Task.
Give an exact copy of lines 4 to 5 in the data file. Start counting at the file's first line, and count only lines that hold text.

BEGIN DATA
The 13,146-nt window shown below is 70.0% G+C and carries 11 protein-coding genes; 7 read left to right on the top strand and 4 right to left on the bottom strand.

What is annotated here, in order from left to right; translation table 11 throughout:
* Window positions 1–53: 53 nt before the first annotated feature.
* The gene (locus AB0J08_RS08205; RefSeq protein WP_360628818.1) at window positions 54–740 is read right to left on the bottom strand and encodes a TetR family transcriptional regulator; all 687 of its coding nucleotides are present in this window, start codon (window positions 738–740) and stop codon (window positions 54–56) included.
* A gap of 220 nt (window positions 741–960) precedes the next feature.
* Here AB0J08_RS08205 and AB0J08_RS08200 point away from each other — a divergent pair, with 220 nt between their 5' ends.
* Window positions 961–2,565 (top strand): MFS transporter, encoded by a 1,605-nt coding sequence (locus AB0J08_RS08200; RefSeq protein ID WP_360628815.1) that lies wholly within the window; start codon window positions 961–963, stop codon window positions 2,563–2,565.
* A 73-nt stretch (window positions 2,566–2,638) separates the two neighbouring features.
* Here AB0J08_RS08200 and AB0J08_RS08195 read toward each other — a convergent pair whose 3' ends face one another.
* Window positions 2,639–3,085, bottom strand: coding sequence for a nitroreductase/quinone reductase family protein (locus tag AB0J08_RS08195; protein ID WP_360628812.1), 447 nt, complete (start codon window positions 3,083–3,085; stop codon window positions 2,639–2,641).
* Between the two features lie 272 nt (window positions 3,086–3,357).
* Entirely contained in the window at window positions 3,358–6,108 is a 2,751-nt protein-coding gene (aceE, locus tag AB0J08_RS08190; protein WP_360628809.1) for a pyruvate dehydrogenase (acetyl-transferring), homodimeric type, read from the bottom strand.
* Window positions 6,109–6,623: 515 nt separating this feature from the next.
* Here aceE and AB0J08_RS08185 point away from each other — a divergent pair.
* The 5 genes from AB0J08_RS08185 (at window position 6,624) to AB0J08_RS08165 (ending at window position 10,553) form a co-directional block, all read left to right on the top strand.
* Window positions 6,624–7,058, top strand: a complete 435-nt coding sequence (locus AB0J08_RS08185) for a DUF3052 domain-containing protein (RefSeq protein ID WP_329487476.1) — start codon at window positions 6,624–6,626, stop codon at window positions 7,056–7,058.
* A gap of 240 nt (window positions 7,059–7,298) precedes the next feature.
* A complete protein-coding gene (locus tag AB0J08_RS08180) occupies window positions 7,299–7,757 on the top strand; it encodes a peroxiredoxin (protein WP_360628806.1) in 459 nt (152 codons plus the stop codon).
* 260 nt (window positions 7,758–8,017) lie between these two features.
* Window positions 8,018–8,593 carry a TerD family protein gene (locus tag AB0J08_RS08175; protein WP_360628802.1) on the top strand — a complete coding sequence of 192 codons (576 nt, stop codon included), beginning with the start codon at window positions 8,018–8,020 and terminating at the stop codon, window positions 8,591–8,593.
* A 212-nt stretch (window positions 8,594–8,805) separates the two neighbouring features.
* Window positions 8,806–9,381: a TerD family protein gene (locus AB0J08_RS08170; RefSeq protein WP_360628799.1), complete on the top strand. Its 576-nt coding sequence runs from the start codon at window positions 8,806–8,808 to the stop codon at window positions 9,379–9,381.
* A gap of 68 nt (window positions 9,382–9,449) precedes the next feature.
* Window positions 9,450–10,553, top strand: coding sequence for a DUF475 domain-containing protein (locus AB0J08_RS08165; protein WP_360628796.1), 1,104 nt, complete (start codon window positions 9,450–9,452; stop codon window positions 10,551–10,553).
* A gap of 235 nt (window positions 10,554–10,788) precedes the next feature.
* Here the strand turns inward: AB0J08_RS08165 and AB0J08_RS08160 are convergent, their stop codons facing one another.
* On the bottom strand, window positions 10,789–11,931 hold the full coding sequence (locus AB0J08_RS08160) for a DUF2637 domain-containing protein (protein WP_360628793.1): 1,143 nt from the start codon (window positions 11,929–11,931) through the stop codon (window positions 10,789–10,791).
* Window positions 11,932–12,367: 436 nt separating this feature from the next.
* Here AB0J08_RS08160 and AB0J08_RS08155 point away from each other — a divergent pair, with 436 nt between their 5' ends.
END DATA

* The gene (locus AB0J08_RS08205; RefSeq protein WP_360628818.1) at window positions 54–740 is read right to left on the bottom strand and encodes a TetR family transcriptional regulator; all 687 of its coding nucleotides are present in this window, start codon (window positions 738–740) and stop codon (window positions 54–56) included.
* A gap of 220 nt (window positions 741–960) precedes the next feature.